I have a strong tendency to get into food ruts. When I love something and find a place that makes it well, I balk at trying it at a new place. Especially when I’m craving it. Zach and I were craving dim sum this morning, but decided to be adventurous and try something new, since we’re always eating at Sun Ya. I had heard good things about Jumbo on Rainier, so we went to check it out.

While pulling into the parking lot I noticed that it shared space with a furniture/wedding store. Please note that it’s a combined furniture and wedding gown store, not two separate stores. As we approached Jumbo, there was a sign directing us to the “main” entrance, which happened to be the furniture store, so I got to see the most gaudy furniture I’ve ever seen in my life. I felt like we had been transported to a Boca Raton retirement community. I was giddy because it was just so bizarre.

We walked into the restaurant and it was a cavernous space. As we were being led to our table, I almost crashed into a cart because I was trying to see what was being served across the room. It looked an awful lot like Fried Nothing.

Fried Nothing was my favorite dim sum item when I was a kid. When my grandma would take me for dim sum, she would order in Chinese, so I never knew what it was actually called. My brother and I dubbed it Fried Nothing because that’s basically what it was. I was trying to tell Zach what I saw, but all I could manage to do was point and gesture wildly because I was too thrilled to talk.

We were seated on the edge of the dance floor, just slightly to the left of the disco ball, but to the right of the fancy lighting system. While we waited for the carts to come we speculated on what the night life at Jumbo was like. I guessed scary.

We ate all the usual suspects: steamed hum bow, baked hum bow, ha gow, meatballs and eggplant with shrimp. I really wanted to love this place—mostly because it was so kooky, but I just couldn’t. The dim sum was average at best, with the exception of the sticky rice; it was the best sticky rice I’ve ever had, but it certainly didn’t warrant driving that far south or suffering through the other mediocre food.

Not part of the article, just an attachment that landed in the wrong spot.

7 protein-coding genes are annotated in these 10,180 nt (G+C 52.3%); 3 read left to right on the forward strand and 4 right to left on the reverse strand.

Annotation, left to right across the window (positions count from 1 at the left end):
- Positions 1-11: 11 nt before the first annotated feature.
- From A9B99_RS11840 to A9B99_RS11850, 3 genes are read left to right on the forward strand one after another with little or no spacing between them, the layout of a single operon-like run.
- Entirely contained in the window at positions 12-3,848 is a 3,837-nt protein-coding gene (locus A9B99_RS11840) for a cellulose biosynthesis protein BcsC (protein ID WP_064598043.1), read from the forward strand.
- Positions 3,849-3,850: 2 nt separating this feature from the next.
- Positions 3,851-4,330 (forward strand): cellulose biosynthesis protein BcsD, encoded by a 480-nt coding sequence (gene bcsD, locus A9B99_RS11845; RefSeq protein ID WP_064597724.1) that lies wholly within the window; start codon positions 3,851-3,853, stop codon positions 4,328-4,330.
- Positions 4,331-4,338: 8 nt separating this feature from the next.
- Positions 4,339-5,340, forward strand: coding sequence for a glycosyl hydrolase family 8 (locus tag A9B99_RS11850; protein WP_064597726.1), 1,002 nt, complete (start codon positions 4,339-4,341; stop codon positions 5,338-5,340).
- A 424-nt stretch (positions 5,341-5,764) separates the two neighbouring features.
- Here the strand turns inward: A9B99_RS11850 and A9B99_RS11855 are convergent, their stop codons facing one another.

We were getting full, but the Fried Nothing cart still hadn’t come. I refused to leave until we tried it, so we waited. And waited. I tracked the cart around the room, sighing with frustration when it looked like it was headed towards us, then (sigh) took a turn and went in the other direction. Finally the cart came. The Fried Nothing was served with jook, but I talked the woman into just giving us the Fried Nothing because I’m super picky about jook (I only like the stuff my family makes). I asked the waitress what it was called, so that I could finally request it at restaurants. She told me it was a Chinese Donut. Oh. I was disappointed that it wasn’t more exotic sounding, but I had to admit, that’s exactly what it was.

Imagine a long and skinny churro-shaped donut that’s not sweet at all, and a little greasy. On my first bite, I was disappointed. I wondered why I had been so enthralled with them when I was a kid. One my second bite, I changed my mind. It was Fried Nothing! Why wouldn’t a kid (or any sane adult) love it? We ended up eating the entire plate of donut (which was a lot) and each bite kept getting better. Just as we finished the platter, I saw someone coming out of the kitchen with a fresh batch of donuts. I was stuffed, but so tempted to order another plate to see how they taste when they’re hot (I’m guessing heavenly).

So overall, I was happy with our Jumbo experience, but only because I will now be able to order Fried Nothing at Sun Ya.

(I just found a great link on Foodgoat that covers the all important topic of Fried Dough Around the World. It’s the best site ever.)

Jumbo Chinese Restaurant on Urbanspoon